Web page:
U.S. Marshals (1998)
Release Date: March 6th, 1998 MPAA Rating: PG-13
Director: Stuart Baird Actors: Tommy Lee Jones, Wesley Snipes, Robert Downey Jr., Joe Pantoliano, Daniel Roebuck, Tom Wood, LaTanya Richardson, Irene Jacob, Kate Nelligan
t begins with an over-the-top, blown-out-of-proportion tow truck accident, attempting to mirror the spectacular bus/train wreck sequence from “The Fugitive.” Following that is an undercover bust with Chief Deputy Marshal Samuel Gerard (Tommy Lee Jones) in the lead, dressed in a Chiko Rama chicken costume, complete with yellow tights. Starting off in Chicago, Gerard’s entire crew is back, including U.S. Marshals Cosmo Renfro (Joe Pantoliano), Bobby Biggs (Daniel Roebuck), and Noah Newman (Tom Wood); unfortunately, Harrison Ford as Richard Kimble couldn’t be squeezed into a cameo.
The music has changed from James Newton Howard to Jerry Goldsmith, but the plot remains nearly the same. Mark Sheridan (Wesley Snipes) is being transferred via airplane to New York for a murder charge, accompanied by a gang of fellow convicts and Gerard himself. When a prisoner manages to shoot a hole through the window, the plane is forced to make an emergency highway landing in a gloriously destructive, fiery fashion that culminates in an upside down cabin flood (a la “The Poseidon Adventure”) – yet another endeavor for the film to outdo its predecessor.
It’s revealed that Sheridan, a particularly deadly, highly skilled ex-military man, has stolen top-secret U.S. Air Force defense plans for Korea from special agents at the UN building. Brash, headstrong Agent John Royce (Robert Downey Jr.) is assigned to accompany Gerard and his men, creating another filmic opportunity for butting heads, comedic spats, and eventual camaraderie. But Downey Jr. almost possesses too strong of a personality, which threatens to compete with Jones. Fortunately, that never quite happens. The high-stakes pursuit stretches from the swamps of Kentucky to Pennsylvania to New York, where pieces of the puzzle are finally introduced and light is shed on Sheridan’s true involvement.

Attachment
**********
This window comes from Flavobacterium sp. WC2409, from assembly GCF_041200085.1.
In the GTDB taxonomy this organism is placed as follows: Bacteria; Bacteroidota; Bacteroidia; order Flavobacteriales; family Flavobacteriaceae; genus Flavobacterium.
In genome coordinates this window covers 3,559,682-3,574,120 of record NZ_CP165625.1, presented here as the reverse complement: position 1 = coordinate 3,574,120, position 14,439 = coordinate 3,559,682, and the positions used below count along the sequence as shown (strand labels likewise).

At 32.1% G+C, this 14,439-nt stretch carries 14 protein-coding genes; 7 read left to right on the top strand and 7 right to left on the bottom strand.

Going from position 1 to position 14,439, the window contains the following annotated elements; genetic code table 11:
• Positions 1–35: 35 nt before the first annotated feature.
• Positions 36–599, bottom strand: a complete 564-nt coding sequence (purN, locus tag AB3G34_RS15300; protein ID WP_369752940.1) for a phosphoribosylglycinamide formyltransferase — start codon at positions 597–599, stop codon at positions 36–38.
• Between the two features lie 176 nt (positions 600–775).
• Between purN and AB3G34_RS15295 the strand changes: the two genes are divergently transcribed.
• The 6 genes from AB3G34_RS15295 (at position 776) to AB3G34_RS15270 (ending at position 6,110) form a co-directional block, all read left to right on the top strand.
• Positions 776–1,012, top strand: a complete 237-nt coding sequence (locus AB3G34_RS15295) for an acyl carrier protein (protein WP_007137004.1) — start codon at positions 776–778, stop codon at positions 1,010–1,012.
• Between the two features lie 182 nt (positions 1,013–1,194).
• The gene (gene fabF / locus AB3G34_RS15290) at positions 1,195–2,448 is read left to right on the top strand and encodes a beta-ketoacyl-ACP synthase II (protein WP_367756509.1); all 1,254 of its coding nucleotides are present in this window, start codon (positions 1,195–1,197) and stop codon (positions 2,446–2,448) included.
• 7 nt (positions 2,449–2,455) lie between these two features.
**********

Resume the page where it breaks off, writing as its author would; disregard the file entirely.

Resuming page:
“We’ve got a fugitive,” matter-of-factly states the unforgettable Samuel Gerard. It’s not surprising that Tommy Lee Jones’ Academy Award-winning performance would spawn further adventures, even though the absence of Harrison Ford feels like something crucial is lacking. Jones picks up right where he left off, using similar dialogue, mannerisms, and his smug, gung-ho, never-impressed attitude; this time, however, he’s up against an escapee that isn’t immediately identified as anything but a ruthless murderer. It’s practically a mistake, making Snipes harder to sympathize with. At least, he’s given a love interest: Starbucks employee Marie Bineaux (Irene Jacob), designed to warm Sheridan up to the audience; Gerard merely gets a date with a sexy reporter (Vaitiare Bandera).
Although “U.S. Marshals” is a competent thriller with solid acting and electrifying stunts, there are a few too many similarities and parallels to “The Fugitive.” Unforgivably, it’s reminiscent of a remake, since the idea of Gerard repeating his hunt for a nearly identical felon is improbable even in a fictional scenario. Sheridan makes a fake ID, rents a house that is also raided by the police when he’s out collecting evidence to clear his name, dons disguises, and goes out of his way to avoid killing people (yet is assumed to be responsible when authorities are shot). And of course, the escape from imprisonment itself and the lengthy flee all happen for a second time. Gerard must be one incredibly unlucky cop.
– Mike Massie